Doo Wop Baby Name: Deserie

the charts, deserie, band,
The Charts (Glenmore, Ross, Leroy, Stephen, & Joe)

The French name Desiree was first popularized in the U.S. by the 1954 movie Désirée, which told the story of Désirée Clary, the one-time fiancée of Napoleon Bonaparte who later became the queen of Sweden and Norway.

Several years later, during the doo-wop craze of the ’50s, five Harlem-based teens formed a vocal group called The Charts — intentionally naming themselves after the Billboard‘s hits list in the hope that they would one day see themselves on the charts.

Despite being booed off stage during an Apollo Theater amateur night, the quintet got signed to a label and ended up recording several songs before disbanding in 1958.

The only Charts song to actually reach the charts? “Deserie,” a “huge East Coast doo wop cult classic” that appeared on Billboard‘s Hot 100 four times during the second half of 1957, peaking at 88th.

Here’s a video featuring the song:

But the Charts actually charted twice, because the baby name Deserie debuted on the U.S. baby name charts the very same year:

  • 1960: 15 baby girls named Deserie
  • 1959: 8 baby girls named Deserie
  • 1958: 7 baby girls named Deserie
  • 1957: 13 baby girls named Deserie [debut]
  • 1956: unlisted

Though the spelling and pronunciation aren’t quite the same, Deserie (deh-zə-REE) was no doubt inspired by then-trendy Desiree (deh-zi-RAY), which can be traced back to the Latin word for “desired,” desideratum.

Which name do you like better, Desiree or Deserie?

Source: Warner, Jay. American Singing Groups: A History from 1940s to Today. Milwaukee, WI: Hal Leonard Corporation, 2006.


The Baby Names Shevawn and Siobhan

siobhan mckenna, 1956, life, magazine
Siobhán McKenna on the cover of LIFE
Tara, Maeve, and many of the other
Irish names used in the U.S. today weren’t popularized by Irish immigrants. Instead, they gained traction after being introduced to the public via movies, television, and other types of pop culture.

Siobhan is no different. But it’s also a special case, because Americans heard about the name before they saw it written down. The result? The Irish spelling made a splash on the U.S. baby name charts…but only after a phonetic respelling made a similar splash. In fact, the misspelled version and the correctly spelled version were consecutive top girl name debuts in the mid-1950s.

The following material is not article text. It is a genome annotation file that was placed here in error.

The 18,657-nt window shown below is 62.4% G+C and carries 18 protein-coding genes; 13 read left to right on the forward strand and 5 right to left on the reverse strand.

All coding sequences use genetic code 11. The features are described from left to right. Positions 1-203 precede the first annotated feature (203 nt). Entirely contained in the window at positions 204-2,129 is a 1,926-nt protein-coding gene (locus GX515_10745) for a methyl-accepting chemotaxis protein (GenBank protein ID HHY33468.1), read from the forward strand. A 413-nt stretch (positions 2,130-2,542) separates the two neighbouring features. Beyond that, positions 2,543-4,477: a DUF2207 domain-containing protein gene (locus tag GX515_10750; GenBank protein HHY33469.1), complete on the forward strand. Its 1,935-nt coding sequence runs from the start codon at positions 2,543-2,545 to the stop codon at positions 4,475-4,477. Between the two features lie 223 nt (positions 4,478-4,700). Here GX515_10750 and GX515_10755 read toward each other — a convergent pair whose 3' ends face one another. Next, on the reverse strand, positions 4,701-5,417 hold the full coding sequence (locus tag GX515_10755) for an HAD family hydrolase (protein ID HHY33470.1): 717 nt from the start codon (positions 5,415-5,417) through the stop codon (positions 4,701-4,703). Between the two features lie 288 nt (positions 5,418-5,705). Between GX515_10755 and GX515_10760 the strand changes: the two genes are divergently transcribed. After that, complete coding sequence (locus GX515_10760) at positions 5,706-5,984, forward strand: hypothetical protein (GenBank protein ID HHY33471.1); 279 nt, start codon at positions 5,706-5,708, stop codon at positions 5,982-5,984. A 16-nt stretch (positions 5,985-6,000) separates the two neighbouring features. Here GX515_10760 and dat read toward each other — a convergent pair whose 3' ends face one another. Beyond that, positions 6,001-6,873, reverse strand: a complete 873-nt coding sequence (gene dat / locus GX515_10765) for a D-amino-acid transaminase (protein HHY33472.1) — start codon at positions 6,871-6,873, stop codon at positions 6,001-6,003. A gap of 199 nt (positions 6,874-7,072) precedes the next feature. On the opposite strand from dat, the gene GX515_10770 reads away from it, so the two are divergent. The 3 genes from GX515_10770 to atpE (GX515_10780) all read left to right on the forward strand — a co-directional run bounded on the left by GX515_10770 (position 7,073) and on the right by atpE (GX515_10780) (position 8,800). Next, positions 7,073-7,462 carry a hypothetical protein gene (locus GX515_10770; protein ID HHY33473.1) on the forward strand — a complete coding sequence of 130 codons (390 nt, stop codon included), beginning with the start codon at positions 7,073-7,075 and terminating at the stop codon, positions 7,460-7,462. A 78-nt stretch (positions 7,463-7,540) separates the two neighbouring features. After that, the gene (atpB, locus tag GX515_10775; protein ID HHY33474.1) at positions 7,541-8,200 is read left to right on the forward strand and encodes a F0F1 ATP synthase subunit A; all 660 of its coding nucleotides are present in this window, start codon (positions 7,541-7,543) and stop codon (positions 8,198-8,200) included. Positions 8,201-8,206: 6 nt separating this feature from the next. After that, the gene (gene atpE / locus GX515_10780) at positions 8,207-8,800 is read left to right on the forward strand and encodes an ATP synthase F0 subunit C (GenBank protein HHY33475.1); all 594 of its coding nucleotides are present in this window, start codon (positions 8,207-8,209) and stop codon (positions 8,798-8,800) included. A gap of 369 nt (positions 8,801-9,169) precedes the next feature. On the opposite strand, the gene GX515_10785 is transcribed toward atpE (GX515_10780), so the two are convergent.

So who’s the person behind the launch of Siobhan? Irish actress Siobhán McKenna (1923-1986).

In 1955, McKenna was nominated for a Tony for her role as Miss Madrigal in the play The Chalk Garden by Enid Bagnold (who had written National Velvet two decades earlier). The same year, the name Shevawn debuted in the U.S. data:

  • 1960: 5 baby girls named Shevawn
  • 1959: unlisted
  • 1958: 9 baby girls named Shevawn
  • 1957: 8 baby girls named Shevawn
  • 1956: 24 baby girls named Shevawn
  • 1955: 36 baby girls named Shevawn [debut]
  • 1954: unlisted

The spellings Shevon, Shevonne, Chavonne, and Chevonne also debuted in ’55.

The next year, Siobhán McKenna impressed audiences with her portrayal of Joan of Arc in the George Bernard Shaw play Saint Joan. Her popularity in this role earned her the cover of LIFE magazine in September. Next to her image was her name, Siobhan, spelled correctly (but missing the fada). Right on cue, the name Siobhan debuted in the data:

  • 1960: 90 baby girls named Siobhan
  • 1959: 85 baby girls named Siobhan
  • 1958: 54 baby girls named Siobhan
  • 1957: 67 baby girls named Siobhan
  • 1956: 58 baby girls named Siobhan [debut]
  • 1955: unlisted
  • 1954: unlisted

Once U.S. parents learned how to spell “Siobhan,” the alternative spellings became less common, though they remained in use.

Siobhan was boosted into the top 1,000 in 1979 and remained popular during the 1980s thanks to the soap opera Ryan’s Hope, which introduced a character named Siobhan in 1978.

It’s rather fitting that Siobhán McKenna was best known for playing Saint Joan, as both “Siobhán” and “Joan” were derived from the name Jeanne, which is French feminine form of John (meaning “Yahweh is gracious”).

How do you feel about the name Siobhan? If you were going to use it, how would you spell it?

Sources: Siobhán McKenna – Wikipedia, SSA

The Baby Name Tinker

Tinker the Toymaker
The curious baby name “Tinker” debuted on the SSA’s list in the mid-1950s:

  • 1956: unlisted
  • 1955: 5 baby girls named Tinker
  • 1954: 5 baby boys named Tinker [debut]
  • 1953: unlisted

Where did it come from?

Well, the girls would have been named Tinker with the Peter Pan character Tinker Bell in mind. (Disney’s film version of Peter Pan came out in ’53, and the Broadway musical came out in ’54.)

But for boys, the inspiration would have been the children’s TV program Tinker’s Workshop, which was on the air from 1954 to 1958. The sole human character was gray-haired, Geppetto-like “Tinker the Toymaker” played by Bob Keeshan (who also produced the show). Keeshan wrote in the ’80s that:

[Tinker] was warm and welcoming, a grandfather who finds joy in talking to young people, passing on his wisdom, exploring the world with them.

The show was a success, but Keeshan left less than a year after it premiered to become “Captain Kangaroo” — a role he played for the next three decades.